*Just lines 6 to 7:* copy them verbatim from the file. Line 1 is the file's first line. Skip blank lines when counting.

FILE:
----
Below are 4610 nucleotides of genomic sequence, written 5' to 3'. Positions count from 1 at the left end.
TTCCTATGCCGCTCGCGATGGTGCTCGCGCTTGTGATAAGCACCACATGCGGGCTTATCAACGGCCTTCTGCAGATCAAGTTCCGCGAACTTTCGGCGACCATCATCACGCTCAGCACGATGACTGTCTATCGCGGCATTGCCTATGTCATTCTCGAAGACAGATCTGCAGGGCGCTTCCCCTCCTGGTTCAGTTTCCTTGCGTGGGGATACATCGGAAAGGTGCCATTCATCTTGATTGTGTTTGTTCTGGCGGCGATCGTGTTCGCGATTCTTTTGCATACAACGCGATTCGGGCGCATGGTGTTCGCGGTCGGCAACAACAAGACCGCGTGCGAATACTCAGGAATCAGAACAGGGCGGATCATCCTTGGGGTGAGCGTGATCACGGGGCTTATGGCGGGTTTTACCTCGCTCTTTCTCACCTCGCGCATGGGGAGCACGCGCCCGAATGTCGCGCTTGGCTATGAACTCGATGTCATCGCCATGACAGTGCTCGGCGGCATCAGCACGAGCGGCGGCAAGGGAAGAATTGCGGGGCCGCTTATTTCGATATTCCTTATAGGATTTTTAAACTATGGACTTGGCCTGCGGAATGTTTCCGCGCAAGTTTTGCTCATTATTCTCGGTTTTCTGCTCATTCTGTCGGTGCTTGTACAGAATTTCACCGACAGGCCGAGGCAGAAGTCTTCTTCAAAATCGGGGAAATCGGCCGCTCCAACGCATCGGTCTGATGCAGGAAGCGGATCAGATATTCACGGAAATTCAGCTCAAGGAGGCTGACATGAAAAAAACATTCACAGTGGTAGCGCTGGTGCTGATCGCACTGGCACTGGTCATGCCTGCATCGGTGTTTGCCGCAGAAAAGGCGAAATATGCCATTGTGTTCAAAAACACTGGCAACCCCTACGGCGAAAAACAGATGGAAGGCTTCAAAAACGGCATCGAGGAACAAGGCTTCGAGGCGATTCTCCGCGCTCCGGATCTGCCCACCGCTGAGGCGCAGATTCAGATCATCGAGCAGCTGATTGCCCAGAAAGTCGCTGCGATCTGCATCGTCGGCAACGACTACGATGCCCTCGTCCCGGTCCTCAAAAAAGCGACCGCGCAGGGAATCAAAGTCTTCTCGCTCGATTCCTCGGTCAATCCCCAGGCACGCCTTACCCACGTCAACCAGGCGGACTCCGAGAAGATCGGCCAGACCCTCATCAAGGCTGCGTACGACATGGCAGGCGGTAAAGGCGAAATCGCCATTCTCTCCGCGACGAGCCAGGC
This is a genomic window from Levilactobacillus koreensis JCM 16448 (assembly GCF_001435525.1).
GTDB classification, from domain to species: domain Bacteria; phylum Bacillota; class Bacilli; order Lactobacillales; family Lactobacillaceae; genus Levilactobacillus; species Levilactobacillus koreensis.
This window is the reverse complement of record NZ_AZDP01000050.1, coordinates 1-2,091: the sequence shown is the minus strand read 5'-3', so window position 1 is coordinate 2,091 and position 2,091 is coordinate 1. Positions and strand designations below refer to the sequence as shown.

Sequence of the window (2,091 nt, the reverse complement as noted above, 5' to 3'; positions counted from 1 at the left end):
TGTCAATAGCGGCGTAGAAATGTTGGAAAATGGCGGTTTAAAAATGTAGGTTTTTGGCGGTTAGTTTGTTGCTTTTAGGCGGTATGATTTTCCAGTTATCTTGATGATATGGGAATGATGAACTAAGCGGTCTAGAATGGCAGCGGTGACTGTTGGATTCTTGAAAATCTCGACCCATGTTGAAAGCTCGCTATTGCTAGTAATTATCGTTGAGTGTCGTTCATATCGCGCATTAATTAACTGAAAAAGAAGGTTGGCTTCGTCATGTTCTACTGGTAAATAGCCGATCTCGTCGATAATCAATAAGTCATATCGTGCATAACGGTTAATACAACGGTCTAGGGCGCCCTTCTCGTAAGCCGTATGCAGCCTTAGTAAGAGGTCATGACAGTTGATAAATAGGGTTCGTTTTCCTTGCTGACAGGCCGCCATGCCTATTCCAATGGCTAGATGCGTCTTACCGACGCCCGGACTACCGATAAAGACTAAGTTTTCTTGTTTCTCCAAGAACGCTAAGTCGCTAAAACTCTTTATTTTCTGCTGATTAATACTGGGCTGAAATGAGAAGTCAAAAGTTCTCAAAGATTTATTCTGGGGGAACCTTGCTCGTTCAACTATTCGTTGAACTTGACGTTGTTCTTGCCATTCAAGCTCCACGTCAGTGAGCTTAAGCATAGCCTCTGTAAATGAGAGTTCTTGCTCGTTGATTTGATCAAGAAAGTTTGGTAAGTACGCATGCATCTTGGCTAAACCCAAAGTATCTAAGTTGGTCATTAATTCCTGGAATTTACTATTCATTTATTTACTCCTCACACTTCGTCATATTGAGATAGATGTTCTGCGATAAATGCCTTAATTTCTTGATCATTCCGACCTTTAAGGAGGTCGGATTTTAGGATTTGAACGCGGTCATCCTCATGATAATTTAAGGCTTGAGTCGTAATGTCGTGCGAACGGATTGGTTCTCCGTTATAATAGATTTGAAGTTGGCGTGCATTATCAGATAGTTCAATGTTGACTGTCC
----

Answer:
Sequence of the window (2,091 nt, the reverse complement as noted above, 5' to 3'; positions counted from 1 at the left end):
TGTCAATAGCGGCGTAGAAATGTTGGAAAATGGCGGTTTAAAAATGTAGGTTTTTGGCGGTTAGTTTGTTGCTTTTAGGCGGTATGATTTTCCAGTTATCTTGATGATATGGGAATGATGAACTAAGCGGTCTAGAATGGCAGCGGTGACTGTTGGATTCTTGAAAATCTCGACCCATGTTGAAAGCTCGCTATTGCTAGTAATTATCGTTGAGTGTCGTTCATATCGCGCATTAATTAACTGAAAAAGAAGGTTGGCTTCGTCATGTTCTACTGGTAAATAGCCGATCTCGTCGATAATCAATAAGTCATATCGTGCATAACGGTTAATACAACGGTCTAGGGCGCCCTTCTCGTAAGCCGTATGCAGCCTTAGTAAGAGGTCATGACAGTTGATAAATAGGGTTCGTTTTCCTTGCTGACAGGCCGCCATGCCTATTCCAATGGCTAGATGCGTCTTACCGACGCCCGGACTACCGATAAAGACTAAGTTTTCTTGTTTCTCCAAGAACGCTAAGTCGCTAAAACTCTTTATTTTCTGCTGATTAATACTGGGCTGAAATGAGAAGTCAAAAGTTCTCAAAGATTTATTCTGGGGGAACCTTGCTCGTTCAACTATTCGTTGAACTTGACGTTGTTCTTGCCATTCAAGCTCCACGTCAGTGAGCTTAAGCATAGCCTCTGTAAATGAGAGTTCTTGCTCGTTGATTTGATCAAGAAAGTTTGGTAAGTACGCATGCATCTTGGCTAAACCCAAAGTATCTAAGTTGGTCATTAATTCCTGGAATTTACTATTCATTTATTTACTCCTCACACTTCGTCATATTGAGATAGATGTTCTGCGATAAATGCCTTAATTTCTTGATCATTCCGACCTTTAAGGAGGTCGGATTTTAGGATTTGAACGCGGTCATCCTCATGATAATTTAAGGCTTGAGTCGTAATGTCGTGCGAACGGATTGGTTCTCCGTTATAATAGATTTGAAGTTGGCGTGCATTATCAGATAGTTCAATGTTGACTGTCC